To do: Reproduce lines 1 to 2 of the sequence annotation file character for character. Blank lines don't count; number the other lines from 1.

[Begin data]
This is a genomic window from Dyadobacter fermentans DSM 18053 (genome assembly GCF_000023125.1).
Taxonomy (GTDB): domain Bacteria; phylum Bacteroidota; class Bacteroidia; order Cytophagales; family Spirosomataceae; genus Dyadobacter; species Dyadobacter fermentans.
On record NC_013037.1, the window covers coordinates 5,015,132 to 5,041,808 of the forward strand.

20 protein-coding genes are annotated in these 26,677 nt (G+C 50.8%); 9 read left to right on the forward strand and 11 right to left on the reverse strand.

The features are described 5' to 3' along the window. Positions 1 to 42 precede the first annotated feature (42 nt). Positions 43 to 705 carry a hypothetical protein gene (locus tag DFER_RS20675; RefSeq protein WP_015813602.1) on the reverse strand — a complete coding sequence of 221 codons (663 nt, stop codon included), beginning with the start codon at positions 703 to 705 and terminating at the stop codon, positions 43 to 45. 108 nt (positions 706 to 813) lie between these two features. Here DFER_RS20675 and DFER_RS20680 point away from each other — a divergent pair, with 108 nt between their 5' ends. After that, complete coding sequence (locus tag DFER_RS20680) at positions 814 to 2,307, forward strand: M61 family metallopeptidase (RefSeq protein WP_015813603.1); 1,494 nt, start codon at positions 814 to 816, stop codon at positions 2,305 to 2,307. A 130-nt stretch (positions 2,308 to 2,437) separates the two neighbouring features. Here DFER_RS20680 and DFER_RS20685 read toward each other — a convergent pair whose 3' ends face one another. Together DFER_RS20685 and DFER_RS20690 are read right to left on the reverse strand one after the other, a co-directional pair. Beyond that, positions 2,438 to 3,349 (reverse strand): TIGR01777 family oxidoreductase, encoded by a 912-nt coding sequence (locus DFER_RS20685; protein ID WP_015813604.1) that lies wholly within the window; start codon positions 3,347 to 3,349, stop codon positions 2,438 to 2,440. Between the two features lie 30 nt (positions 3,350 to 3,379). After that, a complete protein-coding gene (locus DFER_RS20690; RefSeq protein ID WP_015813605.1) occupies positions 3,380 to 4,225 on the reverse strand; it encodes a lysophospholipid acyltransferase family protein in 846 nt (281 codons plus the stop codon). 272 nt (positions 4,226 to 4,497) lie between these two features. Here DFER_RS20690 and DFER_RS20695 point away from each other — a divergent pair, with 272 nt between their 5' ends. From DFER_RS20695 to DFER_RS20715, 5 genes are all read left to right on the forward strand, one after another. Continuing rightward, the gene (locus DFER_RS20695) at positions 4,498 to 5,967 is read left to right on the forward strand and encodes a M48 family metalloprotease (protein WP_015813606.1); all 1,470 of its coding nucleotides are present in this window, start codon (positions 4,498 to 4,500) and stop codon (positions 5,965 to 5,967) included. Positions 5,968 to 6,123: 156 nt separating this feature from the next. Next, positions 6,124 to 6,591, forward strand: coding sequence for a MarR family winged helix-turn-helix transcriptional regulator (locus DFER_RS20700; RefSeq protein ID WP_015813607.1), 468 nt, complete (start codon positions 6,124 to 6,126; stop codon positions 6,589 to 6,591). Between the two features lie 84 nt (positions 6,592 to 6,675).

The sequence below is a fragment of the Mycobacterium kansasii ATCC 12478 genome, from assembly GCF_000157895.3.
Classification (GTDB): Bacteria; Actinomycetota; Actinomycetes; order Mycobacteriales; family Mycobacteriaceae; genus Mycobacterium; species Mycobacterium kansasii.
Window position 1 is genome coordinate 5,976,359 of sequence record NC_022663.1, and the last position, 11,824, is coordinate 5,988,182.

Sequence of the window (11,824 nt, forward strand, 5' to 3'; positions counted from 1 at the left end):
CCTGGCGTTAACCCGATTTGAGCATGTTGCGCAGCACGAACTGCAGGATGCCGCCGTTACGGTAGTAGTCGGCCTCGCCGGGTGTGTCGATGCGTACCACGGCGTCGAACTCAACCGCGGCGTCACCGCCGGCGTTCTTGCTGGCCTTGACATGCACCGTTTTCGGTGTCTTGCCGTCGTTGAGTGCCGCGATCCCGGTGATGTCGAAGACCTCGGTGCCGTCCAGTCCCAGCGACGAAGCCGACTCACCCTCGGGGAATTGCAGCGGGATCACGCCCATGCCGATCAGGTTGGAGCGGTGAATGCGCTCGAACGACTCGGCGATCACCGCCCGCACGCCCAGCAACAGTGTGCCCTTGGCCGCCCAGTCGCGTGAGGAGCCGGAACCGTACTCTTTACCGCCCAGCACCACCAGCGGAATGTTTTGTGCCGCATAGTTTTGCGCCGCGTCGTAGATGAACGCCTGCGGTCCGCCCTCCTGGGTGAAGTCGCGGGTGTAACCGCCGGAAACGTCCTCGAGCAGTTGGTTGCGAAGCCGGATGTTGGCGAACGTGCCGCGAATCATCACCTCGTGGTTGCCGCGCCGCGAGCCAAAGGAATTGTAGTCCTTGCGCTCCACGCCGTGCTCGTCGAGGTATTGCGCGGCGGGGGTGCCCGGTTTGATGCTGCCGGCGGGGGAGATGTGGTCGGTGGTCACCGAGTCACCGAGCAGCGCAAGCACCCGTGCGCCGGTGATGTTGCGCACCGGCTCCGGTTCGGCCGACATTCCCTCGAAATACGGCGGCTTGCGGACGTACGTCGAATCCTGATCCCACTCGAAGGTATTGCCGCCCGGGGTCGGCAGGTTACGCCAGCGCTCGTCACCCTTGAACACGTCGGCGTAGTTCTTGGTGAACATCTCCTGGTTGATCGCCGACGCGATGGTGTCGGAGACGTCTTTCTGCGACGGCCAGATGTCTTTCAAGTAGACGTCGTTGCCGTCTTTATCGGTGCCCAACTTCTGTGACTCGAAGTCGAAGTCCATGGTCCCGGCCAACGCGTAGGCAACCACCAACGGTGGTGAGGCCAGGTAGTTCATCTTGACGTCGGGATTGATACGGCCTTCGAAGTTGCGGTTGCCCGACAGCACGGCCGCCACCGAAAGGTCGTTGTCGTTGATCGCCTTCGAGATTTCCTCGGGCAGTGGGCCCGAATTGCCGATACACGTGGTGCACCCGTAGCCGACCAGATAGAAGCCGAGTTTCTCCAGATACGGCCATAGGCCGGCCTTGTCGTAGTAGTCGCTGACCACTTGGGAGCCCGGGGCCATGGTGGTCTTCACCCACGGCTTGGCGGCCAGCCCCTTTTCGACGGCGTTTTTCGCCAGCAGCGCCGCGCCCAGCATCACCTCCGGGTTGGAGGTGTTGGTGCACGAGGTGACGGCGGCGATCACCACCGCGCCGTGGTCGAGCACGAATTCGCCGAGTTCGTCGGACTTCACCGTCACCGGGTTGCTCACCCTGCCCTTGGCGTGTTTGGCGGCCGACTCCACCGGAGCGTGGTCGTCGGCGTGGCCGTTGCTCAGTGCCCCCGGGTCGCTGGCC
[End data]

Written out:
This is a genomic window from Dyadobacter fermentans DSM 18053 (genome assembly GCF_000023125.1).
Taxonomy (GTDB): domain Bacteria; phylum Bacteroidota; class Bacteroidia; order Cytophagales; family Spirosomataceae; genus Dyadobacter; species Dyadobacter fermentans.